Paste Travel Takes a Secret Photographic Journey through Disney's New Pandora Park

A photo tour of the highly anticipated Avatar addition.

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<i>Paste Travel</i> Takes a Secret Photographic Journey through Disney's New Pandora Park

After six years of developing and building, the public was finally allowed into Pandora, the Avatar-themed addition to Walt Disney World’s Animal Kingdom. The opening weekend included lines as long as four hours for one new attraction in particular—a 3-D flight simulator called Avatar Flight of Passage.

A week later, we took a visit to Pandora. While the first week’s hourlong lines just to get into the park had thinned, Pandora was unsurprisingly filled with people excited to see the new venture between Disney’s Imagineering and James Cameron’s Lightstorm Entertainment.

Our day in Pandora started at the Satu’li Canteen for a light lunch of organic and environmentally friendly food. Following lunch, we waited about 90 minutes for the Na’vi River Journey, a boat ride through the Kasvapan River of Pandora. A ride meant for families and children who can’t enjoy the more exciting Flight of Passage, it’s a beautifully made attraction that doesn’t have many “thrills” but showcases Disney’s timeless audio-animatronics and newer technology such as 3-D holograms.

Wanting to see the park at night, we came back during Animal Kingdom’s “Extra Magic Hours” and lined up immediately for the Flight of Passage to go on a flying adventure and see what it’d be like to ride a mountain Banshee. We waited about two hours for the ride, walking through one of the most well decorated queues in all of Walt Disney World, including a Na’vi cave, abandoned RDA (Resources Development Administration) facilities and an Alpha Centauri Expeditions research facility. The ride itself is probably the most interesting and fun. Without giving too much away, we can say, despite waiting two hours, once the five-minute ride was finished, we didn’t mind the wait at all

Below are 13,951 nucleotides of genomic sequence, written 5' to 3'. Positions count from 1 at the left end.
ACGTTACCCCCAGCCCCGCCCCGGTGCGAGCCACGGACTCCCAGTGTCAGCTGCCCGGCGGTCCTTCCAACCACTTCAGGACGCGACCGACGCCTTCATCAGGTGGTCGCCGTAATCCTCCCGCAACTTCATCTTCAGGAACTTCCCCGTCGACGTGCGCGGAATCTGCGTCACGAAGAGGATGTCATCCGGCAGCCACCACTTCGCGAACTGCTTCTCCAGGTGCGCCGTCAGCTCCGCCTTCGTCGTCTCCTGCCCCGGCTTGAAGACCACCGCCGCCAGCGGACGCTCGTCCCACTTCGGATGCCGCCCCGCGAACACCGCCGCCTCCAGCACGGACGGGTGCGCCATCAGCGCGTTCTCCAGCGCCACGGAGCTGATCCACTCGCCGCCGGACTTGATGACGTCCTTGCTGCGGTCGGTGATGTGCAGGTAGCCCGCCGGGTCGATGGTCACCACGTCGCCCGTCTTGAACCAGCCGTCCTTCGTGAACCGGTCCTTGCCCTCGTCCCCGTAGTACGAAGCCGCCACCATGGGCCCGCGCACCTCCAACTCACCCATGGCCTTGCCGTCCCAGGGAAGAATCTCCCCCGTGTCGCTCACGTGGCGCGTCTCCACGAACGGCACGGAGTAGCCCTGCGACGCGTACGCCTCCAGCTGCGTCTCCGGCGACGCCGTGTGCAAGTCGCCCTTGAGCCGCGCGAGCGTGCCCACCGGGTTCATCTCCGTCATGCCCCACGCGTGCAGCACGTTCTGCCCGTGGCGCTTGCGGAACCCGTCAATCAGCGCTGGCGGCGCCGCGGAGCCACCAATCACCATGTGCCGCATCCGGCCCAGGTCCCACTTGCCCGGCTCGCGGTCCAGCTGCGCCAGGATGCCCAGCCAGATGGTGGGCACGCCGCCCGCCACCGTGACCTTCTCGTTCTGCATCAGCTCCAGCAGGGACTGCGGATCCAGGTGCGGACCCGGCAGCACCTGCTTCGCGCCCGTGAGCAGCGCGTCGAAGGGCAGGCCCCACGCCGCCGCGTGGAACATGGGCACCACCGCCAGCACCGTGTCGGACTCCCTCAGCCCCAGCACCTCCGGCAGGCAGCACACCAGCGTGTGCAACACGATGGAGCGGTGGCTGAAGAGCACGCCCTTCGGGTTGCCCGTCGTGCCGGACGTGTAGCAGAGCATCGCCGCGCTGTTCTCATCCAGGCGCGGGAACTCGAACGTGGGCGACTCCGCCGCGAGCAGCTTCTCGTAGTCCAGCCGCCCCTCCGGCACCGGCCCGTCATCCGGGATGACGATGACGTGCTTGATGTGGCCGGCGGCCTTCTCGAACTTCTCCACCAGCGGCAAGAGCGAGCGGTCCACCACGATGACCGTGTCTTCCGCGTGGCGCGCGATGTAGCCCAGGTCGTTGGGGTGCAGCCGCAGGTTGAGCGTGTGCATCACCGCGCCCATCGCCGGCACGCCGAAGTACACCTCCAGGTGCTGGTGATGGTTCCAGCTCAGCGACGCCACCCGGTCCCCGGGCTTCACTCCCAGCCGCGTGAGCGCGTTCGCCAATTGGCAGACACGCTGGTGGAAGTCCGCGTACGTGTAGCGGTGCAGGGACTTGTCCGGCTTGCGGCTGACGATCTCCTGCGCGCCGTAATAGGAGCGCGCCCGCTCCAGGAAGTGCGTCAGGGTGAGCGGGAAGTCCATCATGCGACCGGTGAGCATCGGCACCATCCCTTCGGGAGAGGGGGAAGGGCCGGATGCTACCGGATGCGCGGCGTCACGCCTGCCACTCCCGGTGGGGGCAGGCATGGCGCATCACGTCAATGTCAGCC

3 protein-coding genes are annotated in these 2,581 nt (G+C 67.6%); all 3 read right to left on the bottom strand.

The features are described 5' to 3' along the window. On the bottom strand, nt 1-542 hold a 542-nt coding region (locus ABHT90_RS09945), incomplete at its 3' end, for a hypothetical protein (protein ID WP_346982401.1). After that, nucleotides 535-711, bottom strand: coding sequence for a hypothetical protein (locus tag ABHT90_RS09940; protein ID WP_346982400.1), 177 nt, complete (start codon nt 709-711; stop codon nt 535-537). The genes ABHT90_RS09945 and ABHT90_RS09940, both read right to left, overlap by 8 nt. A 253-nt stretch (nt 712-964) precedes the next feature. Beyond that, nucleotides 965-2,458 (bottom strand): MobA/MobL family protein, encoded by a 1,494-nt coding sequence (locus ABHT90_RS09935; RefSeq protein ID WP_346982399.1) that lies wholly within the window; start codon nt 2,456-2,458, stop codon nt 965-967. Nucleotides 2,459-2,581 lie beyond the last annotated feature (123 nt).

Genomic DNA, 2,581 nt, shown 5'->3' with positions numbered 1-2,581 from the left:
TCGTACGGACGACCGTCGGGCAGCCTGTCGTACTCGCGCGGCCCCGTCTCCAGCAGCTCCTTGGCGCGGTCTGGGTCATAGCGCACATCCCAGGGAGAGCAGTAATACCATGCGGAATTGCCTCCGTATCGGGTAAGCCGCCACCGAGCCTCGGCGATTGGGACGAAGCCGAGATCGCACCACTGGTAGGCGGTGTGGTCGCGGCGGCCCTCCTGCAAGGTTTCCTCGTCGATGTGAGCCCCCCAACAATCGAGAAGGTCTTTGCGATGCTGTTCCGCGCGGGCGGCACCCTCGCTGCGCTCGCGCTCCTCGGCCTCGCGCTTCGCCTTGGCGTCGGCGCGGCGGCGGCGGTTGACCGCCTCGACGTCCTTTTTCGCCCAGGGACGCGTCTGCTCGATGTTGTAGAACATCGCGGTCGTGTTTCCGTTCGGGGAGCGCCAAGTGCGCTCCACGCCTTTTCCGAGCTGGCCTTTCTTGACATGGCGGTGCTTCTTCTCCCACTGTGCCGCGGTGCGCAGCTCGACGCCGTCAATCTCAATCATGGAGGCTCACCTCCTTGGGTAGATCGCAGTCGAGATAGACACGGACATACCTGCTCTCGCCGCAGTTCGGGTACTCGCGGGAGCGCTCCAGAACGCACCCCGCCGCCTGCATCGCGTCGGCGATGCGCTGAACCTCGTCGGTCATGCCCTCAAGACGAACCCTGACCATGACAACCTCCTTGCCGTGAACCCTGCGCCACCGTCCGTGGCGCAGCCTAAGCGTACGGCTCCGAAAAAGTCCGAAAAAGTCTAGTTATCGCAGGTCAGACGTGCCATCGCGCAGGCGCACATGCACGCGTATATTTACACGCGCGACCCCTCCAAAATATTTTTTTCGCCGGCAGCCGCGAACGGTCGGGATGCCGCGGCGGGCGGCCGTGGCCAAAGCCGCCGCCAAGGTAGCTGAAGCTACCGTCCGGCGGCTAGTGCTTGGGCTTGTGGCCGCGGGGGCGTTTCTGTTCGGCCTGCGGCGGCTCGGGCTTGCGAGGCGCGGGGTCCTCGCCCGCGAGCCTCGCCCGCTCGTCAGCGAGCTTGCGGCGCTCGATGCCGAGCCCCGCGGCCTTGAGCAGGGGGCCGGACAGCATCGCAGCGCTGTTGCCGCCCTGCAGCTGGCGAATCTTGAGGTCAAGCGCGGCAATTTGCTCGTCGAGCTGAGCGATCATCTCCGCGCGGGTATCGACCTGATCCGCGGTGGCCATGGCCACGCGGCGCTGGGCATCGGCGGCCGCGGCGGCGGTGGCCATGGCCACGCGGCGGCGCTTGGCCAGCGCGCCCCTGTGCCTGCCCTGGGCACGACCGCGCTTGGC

Can’t make it to Orlando, or want a preview before committing? Follow along our photographic journey.

Adam McCullough is a live music photographer based in the New York City area who travels the country capturing festivals, concerts and the road along the way.